Looking to pave the way for the production of nimble robots that can move more like living creatures than bulky androids, Army Research Laboratory scientists are embarking on fresh, high-risk studies in biohybrid robotics that could eventually fuse organic tissue with machines.

“This is wholly new to the lab, and the field itself is still relatively young. The publications associated with the first idea of successfully integrating muscle tissue or cells into some larger architecture to control motion with that same biological device didn’t really start until after 2000—and really spooled up in the early 2010s. So it’s very young, even as a discipline,” explained Dr. Dean Culver, a research scientist at the laboratory. “And that kind of gave us an opportunity to see how we could help move it forward and what expertise that we had that we could levy in that direction to really make an impact.”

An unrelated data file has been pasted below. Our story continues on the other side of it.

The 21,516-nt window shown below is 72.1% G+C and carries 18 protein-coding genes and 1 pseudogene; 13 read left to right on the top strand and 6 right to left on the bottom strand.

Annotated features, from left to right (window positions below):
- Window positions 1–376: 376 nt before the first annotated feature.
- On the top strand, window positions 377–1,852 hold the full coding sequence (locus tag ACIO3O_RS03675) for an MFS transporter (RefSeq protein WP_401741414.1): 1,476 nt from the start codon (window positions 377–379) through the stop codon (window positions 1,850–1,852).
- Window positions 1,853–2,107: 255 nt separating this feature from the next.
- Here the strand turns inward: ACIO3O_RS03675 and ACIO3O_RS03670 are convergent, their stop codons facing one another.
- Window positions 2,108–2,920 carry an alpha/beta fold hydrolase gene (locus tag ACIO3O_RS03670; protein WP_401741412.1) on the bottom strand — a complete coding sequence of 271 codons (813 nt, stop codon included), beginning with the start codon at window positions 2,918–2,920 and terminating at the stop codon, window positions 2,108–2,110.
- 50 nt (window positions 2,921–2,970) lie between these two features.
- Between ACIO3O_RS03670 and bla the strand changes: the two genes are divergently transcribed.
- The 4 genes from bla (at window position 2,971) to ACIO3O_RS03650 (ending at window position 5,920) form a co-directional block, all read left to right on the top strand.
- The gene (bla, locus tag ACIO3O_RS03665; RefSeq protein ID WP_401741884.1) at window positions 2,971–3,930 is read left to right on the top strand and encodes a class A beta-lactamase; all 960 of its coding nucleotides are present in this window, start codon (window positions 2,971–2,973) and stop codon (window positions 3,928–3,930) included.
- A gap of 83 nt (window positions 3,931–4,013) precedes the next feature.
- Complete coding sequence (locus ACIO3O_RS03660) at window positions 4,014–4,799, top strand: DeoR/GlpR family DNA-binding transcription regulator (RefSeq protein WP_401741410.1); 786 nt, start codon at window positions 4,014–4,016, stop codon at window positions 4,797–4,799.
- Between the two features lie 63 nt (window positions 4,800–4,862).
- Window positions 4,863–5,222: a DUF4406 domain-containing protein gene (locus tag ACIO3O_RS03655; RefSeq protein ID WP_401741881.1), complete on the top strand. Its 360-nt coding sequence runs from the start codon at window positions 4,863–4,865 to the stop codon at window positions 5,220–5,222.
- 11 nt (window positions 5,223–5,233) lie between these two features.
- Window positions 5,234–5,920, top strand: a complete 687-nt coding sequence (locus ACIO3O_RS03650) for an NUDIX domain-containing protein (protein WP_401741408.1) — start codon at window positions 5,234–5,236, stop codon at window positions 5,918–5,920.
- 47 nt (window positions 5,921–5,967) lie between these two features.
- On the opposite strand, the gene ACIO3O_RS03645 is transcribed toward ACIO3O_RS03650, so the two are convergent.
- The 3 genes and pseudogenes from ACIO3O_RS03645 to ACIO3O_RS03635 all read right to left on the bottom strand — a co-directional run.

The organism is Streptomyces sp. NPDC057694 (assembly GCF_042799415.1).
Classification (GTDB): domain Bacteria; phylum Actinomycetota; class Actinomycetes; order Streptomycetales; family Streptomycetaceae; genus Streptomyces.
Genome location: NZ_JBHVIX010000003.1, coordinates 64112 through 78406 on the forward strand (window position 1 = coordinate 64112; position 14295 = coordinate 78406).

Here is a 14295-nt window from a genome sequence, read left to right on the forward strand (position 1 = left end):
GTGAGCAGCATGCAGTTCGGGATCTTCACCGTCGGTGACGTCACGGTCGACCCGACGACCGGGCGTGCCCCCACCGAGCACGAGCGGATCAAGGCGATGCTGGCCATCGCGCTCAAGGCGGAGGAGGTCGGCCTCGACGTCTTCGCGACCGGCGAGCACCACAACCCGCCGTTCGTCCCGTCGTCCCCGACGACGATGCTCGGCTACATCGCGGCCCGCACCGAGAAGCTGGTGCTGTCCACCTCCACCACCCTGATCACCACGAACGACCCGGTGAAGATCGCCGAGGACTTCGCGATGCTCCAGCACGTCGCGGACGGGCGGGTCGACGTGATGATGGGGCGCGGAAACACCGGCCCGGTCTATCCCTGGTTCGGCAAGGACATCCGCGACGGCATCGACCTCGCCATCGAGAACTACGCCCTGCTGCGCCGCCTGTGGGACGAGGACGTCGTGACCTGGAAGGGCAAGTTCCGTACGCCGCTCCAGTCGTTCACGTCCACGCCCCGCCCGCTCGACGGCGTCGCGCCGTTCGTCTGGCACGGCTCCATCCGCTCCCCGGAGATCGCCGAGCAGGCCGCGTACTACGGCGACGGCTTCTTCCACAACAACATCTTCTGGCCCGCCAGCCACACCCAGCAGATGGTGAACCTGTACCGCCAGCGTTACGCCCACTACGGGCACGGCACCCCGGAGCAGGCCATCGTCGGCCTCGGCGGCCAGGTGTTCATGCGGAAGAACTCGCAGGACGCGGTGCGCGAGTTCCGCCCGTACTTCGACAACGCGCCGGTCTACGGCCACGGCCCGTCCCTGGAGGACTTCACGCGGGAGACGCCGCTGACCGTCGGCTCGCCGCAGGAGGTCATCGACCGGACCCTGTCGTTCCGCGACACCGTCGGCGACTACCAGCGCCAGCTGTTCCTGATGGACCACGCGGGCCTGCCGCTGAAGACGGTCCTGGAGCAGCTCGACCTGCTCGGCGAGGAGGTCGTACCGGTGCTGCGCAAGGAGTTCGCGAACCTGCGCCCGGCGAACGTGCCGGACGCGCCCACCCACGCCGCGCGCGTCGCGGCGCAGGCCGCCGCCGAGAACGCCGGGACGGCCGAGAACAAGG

In a recent interview, he…

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